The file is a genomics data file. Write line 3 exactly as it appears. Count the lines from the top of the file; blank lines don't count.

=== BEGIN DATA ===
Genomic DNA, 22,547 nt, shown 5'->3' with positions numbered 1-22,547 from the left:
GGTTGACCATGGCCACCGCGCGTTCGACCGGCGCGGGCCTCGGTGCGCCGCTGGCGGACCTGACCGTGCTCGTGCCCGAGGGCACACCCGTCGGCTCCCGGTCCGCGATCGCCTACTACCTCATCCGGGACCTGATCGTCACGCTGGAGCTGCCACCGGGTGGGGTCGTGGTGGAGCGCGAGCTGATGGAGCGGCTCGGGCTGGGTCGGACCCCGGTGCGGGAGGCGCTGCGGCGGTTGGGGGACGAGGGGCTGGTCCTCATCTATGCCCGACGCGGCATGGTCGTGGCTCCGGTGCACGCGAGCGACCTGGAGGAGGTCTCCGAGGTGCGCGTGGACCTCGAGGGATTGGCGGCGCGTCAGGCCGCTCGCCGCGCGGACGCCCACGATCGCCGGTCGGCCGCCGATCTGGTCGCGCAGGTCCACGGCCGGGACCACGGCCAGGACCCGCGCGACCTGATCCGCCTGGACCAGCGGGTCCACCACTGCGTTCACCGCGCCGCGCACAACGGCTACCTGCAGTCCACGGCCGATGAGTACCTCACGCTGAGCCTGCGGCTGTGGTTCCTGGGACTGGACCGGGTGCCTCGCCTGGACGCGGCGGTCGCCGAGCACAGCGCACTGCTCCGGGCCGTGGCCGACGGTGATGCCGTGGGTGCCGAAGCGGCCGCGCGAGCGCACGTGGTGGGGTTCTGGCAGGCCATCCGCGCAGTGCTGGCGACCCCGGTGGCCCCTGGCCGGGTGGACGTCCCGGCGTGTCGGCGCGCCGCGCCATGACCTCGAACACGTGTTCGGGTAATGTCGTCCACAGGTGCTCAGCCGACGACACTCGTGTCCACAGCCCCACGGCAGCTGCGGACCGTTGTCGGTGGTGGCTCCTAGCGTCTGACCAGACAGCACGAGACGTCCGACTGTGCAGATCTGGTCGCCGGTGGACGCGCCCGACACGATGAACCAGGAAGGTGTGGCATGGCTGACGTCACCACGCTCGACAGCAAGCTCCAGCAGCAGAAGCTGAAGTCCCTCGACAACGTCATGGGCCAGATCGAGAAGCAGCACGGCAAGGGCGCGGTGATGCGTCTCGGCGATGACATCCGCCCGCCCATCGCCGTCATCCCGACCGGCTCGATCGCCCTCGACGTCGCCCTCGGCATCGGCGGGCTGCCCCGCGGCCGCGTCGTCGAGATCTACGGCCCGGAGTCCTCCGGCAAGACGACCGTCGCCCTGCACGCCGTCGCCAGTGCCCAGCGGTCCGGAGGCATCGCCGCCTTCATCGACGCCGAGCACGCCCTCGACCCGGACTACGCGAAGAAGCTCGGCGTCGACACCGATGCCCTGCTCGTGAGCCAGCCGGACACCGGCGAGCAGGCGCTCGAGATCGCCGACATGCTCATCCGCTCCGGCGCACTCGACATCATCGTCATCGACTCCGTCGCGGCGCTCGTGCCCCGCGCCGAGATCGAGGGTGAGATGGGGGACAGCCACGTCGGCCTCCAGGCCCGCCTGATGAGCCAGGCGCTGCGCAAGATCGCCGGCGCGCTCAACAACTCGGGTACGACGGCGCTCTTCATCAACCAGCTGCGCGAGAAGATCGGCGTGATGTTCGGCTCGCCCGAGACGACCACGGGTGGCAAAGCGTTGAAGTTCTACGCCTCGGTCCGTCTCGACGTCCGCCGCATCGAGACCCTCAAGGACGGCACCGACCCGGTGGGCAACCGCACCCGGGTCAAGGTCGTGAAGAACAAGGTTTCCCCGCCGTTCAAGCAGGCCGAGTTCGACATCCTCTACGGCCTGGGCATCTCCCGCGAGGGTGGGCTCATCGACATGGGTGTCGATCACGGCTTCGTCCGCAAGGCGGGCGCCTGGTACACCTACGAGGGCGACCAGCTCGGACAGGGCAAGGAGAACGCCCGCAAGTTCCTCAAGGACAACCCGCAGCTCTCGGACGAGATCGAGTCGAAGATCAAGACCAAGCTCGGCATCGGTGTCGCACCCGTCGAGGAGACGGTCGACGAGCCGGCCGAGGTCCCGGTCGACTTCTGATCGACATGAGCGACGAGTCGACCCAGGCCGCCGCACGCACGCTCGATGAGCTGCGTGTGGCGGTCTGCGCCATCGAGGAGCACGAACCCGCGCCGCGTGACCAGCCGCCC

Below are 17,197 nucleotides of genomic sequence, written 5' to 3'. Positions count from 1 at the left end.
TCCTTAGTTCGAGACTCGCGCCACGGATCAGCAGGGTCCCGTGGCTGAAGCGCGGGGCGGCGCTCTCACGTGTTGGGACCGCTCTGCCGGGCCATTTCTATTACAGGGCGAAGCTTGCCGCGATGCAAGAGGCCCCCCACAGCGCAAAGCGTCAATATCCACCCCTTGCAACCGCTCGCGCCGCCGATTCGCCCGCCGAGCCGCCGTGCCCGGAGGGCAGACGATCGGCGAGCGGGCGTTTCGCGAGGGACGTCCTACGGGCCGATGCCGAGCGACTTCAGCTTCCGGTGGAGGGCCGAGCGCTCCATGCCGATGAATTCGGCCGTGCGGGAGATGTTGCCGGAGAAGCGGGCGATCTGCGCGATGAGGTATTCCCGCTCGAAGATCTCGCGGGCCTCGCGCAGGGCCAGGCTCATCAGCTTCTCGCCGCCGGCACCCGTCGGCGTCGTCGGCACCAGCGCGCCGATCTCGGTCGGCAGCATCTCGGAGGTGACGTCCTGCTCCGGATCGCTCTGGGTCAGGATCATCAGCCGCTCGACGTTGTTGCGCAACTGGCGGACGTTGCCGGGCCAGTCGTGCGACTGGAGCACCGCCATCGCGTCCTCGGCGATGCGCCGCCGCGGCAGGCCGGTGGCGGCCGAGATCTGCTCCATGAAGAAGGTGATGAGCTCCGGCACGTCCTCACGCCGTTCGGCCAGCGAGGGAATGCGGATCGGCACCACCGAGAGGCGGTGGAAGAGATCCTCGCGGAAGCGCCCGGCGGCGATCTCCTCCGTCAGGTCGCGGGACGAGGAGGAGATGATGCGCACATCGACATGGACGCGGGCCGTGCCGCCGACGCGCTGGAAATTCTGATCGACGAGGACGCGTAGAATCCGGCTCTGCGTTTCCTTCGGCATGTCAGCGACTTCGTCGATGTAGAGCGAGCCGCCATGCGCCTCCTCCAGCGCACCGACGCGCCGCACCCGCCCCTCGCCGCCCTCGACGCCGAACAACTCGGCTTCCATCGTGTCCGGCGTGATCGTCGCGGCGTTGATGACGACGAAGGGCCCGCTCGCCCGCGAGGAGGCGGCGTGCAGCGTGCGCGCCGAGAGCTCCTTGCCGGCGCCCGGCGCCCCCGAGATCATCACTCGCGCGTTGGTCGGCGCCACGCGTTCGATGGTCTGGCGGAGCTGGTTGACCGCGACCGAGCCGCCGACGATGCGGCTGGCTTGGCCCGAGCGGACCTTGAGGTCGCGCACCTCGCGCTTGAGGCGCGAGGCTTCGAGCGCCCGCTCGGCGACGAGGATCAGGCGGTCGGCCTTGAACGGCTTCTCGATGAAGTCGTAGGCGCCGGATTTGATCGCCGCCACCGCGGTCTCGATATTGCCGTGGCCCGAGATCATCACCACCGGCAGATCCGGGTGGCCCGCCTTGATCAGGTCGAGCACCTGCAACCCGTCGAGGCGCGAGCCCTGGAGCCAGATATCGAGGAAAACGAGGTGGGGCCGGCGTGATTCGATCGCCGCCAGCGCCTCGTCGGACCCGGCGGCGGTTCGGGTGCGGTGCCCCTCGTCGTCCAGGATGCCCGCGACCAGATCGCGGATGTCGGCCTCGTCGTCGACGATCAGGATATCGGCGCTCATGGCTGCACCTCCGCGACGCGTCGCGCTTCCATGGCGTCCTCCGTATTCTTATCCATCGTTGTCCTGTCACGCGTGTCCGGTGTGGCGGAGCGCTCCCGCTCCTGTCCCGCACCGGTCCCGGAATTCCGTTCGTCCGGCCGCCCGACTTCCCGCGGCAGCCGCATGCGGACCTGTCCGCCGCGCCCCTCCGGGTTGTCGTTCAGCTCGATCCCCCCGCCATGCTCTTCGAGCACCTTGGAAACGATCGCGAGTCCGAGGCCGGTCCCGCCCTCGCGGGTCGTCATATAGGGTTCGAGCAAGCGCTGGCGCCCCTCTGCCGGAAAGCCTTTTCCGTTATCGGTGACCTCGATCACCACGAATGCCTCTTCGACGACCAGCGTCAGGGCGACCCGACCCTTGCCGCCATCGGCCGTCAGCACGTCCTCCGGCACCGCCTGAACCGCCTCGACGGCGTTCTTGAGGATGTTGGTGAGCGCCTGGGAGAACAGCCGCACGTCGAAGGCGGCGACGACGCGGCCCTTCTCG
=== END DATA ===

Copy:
Below are 17,197 nucleotides of genomic sequence, written 5' to 3'. Positions count from 1 at the left end.